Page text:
Dáil Éireann - Volume 446 - 02 November, 1994

Ceisteanna — Questions. Oral Answers. - Foreign Visits.

1. Mr. J. Higgins asked the Taoiseach the number of occasions that both he and the Tánaiste were out of the country simultaneously since the present Government took office; if he will give details of the periods in question; the [1447] procedures, if any, that are put in place when such is the case; and if he will make a statement on the matter. [2045/94]

The Taoiseach: Since 19 October 1993, when I replied to a similar question, the Tánaiste and I were out of the country simultaneously on Government business on 12 occasions.

These included three meetings in London with the British Prime Minister, three European Council meetings in Brussels and one in Corfu.

Throughout these periods, both the Tánaiste and I remained in charge of, and in direct contact with, our Departments at all times. In accordance with long standing practice, it was not necessary to assign our duties and functions during our absence to other members of the Government.

As I stated when I took office, and reiterated in this House only last week, I intend, along with the Tánaiste and other Ministers, to promote increased trade, expand inward tourism and encourage international investment in Ireland by actively seeking out and addressing potential investors, on a personal basis where necessary. The year 1994 will be one of our most successful years for tourism, exports and inward investment, bringing with it 30,000 more people at work in the 12 months up to April 1994. There are now more people at work than at any time in the past 40 years. Getting foreign businesses to set up here cannot be achieved by a small peripheral nation like ours by simply sitting at home and waiting for the world to knock on our door. I make no apology for pursuing this strategy and I intend continuing to do so in the national interest.

Mr. J. Higgins: Would the Taoiseach not agree that in any successful enterprise the chief executive should be present as much as possible and that when he cannot be present at least his second in command should be on the [1448] spot? Would he not agree that for 12 periods, some of these extended, when both the Taoiseach and the Tánaiste were out of the country the ship of state was left rudderless, with no captain and a rather poor crew on board?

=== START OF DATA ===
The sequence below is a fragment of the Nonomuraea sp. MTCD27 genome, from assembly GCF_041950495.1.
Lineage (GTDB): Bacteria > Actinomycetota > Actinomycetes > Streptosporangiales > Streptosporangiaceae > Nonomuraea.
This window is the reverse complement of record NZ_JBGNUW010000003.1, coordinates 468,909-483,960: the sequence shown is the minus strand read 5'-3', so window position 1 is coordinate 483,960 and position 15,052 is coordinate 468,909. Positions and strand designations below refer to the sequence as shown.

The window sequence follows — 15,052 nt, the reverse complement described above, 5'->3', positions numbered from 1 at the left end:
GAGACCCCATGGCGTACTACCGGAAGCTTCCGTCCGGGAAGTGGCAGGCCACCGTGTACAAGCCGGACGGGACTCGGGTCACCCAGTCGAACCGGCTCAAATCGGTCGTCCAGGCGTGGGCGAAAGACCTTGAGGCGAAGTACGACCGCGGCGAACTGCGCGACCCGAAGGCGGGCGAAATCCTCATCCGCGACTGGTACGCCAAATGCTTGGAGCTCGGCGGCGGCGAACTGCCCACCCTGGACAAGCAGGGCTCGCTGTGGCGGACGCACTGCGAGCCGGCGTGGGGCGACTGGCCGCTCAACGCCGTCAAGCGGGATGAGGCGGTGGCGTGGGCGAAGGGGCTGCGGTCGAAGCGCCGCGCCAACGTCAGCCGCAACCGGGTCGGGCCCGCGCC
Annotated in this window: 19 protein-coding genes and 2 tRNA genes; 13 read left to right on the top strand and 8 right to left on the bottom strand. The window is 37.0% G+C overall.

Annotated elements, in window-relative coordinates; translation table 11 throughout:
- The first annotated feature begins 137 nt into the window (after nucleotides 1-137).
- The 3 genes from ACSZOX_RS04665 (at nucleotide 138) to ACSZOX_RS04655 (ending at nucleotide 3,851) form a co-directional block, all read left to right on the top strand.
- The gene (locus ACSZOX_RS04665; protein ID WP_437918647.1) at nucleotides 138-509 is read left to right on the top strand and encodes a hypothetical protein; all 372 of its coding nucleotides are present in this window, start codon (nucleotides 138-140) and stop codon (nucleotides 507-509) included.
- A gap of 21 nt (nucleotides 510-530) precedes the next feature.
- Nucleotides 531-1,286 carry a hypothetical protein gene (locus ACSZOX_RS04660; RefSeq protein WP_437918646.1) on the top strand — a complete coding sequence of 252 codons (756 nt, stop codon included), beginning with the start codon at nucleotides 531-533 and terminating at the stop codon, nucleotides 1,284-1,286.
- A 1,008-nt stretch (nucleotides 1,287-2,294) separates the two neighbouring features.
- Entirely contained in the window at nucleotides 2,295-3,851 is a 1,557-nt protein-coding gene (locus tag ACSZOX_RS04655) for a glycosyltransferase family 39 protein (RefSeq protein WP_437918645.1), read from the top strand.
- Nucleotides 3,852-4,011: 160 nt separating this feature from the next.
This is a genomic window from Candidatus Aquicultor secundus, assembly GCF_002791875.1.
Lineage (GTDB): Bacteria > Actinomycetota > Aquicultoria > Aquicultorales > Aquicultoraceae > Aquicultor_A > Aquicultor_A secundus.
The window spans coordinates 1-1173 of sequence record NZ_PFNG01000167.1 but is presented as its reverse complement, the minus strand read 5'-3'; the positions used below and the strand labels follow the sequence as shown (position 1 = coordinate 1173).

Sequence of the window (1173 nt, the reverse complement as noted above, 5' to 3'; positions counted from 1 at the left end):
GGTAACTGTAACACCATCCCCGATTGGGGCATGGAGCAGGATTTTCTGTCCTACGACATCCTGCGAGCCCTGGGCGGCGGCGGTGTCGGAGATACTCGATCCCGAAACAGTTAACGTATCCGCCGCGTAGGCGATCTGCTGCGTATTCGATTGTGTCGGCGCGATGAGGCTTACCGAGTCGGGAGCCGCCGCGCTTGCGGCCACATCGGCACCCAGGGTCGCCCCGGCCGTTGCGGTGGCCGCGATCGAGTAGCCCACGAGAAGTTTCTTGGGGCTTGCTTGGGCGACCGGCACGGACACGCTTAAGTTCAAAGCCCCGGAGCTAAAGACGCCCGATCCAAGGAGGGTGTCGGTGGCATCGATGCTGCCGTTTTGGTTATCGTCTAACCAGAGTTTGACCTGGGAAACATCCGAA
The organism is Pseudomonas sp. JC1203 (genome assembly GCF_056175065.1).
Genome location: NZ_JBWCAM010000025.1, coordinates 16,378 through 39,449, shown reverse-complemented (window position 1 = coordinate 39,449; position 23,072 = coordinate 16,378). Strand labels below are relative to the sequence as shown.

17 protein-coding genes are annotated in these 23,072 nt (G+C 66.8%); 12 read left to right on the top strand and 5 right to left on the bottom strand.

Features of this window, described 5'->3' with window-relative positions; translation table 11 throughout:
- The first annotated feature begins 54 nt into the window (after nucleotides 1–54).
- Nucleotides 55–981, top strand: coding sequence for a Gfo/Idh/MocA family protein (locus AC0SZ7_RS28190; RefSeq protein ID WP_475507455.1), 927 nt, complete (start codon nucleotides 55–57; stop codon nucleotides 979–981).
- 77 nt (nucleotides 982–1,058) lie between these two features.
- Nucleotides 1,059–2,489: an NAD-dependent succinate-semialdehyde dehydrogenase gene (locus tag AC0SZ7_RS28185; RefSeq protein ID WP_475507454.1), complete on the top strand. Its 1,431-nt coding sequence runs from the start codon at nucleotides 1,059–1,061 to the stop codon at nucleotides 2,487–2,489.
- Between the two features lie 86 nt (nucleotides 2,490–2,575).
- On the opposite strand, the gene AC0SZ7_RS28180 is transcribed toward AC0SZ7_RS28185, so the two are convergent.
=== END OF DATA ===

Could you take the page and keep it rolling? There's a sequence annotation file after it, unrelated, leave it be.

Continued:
The Taoiseach: Perhaps it was sentiments like those expressed by Deputy Higgins that left us with a bad economy between 1983 and 1987. I do not accept the Deputy's implication. He is well aware that the number of summits in London, Brussels and elsewhere has increased significantly, necessitating ministerial and, indeed, prime ministerial travel, and we will continue to serve the best interests of this nation abroad as we have always done.

Mr. J. Higgins: Would the Taoiseach not agree that there is a clear conflict between the role of Tánaiste and that of the Minister for Foreign Affairs and that if one is to do the job of Tánaiste as defined in the Constitution and in accordance with the spirit of the Constitution, the one Ministry the Tánaiste should not have is that of Foreign Affairs because of the absences involved?

The Taoiseach: The Constitution does not contain any provision that the Taoiseach and the Tánaiste may not be absent from the country at the same time. They have together attended functions abroad in the past, not alone in this Government but in previous Governments, and will continue to do so.

Miss Harney: Does the Taoiseach think it desirable that he and the Tánaiste should not be absent from the country at the same time? Do the programme managers in his Department and those in the Tánaiste's office seek to co-ordinate their diaries to make sure that the Taoiseach and the Tánaiste are not unnecessarily abroad at the same time?

The Taoiseach: We try to avoid that where possible and will continue to do [1449] so. On any analysis of this, I see that we have overlapped for a day at times. Sometimes it is not possible but, where it is, we will keep such occasions to a minimum.